Different roles means different amounts of training
Updated: Nov 9, 2020
"So, you just decided that you were a life coach, and now you can tell people what to do?"
It's not uncommon when I am faced with this attack on my ability to get results for people.
The truth is that I used to be on their side two years ago before I took my 60-hour ICF accredited certification training.
I was accumulating experiences to put on my resume to get into a PsyD program. The competition is stiff, and even well-qualified candidates are turned down and cannot be accepted anywhere.
I had the summer off and thought, how can I do a last-minute boost to my resume, and I saw an ad for a three-month coaching program that fits perfectly into my break?
I thought it was a joke. How can a coach claim to do the same as I will be able to do once I complete 6-7 years of schooling? Totally absurd. Right?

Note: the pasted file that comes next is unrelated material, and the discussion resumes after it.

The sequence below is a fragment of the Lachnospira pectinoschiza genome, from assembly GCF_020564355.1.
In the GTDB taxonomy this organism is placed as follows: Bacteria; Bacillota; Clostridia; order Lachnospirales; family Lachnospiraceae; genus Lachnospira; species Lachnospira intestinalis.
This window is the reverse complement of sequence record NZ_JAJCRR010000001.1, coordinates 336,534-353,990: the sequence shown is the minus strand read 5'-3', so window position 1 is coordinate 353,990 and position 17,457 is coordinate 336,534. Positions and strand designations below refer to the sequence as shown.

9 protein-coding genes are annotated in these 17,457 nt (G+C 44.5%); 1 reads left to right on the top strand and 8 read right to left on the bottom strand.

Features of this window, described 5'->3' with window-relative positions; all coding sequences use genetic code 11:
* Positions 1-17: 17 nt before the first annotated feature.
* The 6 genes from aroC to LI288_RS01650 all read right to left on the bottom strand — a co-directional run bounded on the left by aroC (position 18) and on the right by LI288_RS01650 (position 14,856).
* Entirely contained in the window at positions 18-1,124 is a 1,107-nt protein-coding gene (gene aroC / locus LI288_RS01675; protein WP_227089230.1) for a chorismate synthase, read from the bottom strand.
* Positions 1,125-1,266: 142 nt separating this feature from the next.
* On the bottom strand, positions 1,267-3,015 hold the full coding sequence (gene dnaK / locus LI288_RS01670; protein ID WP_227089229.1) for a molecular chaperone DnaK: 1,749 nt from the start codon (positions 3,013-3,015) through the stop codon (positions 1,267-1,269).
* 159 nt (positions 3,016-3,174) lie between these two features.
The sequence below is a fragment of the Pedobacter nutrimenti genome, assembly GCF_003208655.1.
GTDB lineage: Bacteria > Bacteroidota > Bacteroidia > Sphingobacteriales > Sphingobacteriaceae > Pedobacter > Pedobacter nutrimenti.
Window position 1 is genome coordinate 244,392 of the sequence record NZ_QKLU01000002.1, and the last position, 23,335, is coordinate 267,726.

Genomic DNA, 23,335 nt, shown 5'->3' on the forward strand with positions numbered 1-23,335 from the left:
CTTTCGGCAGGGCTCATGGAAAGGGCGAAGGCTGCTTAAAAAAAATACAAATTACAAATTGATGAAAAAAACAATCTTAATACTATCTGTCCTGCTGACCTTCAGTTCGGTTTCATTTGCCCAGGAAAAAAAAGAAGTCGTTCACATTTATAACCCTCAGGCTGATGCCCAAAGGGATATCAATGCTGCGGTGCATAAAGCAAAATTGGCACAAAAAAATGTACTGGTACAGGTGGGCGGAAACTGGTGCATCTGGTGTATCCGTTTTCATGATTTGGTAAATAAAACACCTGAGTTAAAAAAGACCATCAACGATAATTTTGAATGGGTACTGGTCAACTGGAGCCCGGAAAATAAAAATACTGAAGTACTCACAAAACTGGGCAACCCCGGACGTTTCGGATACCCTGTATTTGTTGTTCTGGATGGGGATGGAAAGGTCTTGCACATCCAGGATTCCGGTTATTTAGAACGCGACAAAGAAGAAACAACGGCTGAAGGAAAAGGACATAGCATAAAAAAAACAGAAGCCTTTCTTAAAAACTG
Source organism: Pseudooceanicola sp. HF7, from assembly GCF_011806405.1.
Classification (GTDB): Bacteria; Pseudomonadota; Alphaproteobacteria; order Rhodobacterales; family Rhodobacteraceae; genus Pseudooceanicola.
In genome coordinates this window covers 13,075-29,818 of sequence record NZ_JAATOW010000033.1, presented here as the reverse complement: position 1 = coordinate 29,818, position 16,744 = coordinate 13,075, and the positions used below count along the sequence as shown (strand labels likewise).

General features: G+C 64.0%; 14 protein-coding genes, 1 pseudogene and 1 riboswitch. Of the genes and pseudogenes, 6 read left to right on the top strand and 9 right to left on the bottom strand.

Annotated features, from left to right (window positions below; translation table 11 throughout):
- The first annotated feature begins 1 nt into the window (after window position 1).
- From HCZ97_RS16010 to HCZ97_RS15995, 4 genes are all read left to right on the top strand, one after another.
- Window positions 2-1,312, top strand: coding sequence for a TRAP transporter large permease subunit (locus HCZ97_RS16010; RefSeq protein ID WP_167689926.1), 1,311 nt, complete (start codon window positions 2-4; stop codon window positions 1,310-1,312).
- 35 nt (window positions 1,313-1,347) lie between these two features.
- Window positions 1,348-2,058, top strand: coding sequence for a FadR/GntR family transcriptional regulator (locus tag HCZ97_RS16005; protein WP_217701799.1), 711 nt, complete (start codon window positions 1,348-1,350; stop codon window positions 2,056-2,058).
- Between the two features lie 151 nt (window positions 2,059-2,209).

Through the training program, I got a lot clearer with the differing roles of a life coach and a psychologist and realized that different roles need different types of training.
Who is more qualified to do their jobs? A neurosurgeon who went through 16 years of school, or an electrician who went to a three-month trade school?
The answer is that they are equally qualified in what service they are providing if they each stay in their lane.
The same is true for the differences between a life coach and a therapist. (pm me for two articles I wrote explaining the differences)
A coach with three months of training can be just as good in their lane as the therapist in their role.
Such a simple concept. Why do not people realize it? Why didn't I recognize it?
There is a massive bias of money and validating the hard work that I am putting in to become a psychotherapist.
This experience opened my eyes that my opinions should not be as firm as they once were to make more room for these paradigm shifts.
I thought coaching was this pseudo field, and now I believe in it with my own coaches for myself and becoming one myself for over two years.
What else do you think I can learn from this experience.
Lmk in the comments below: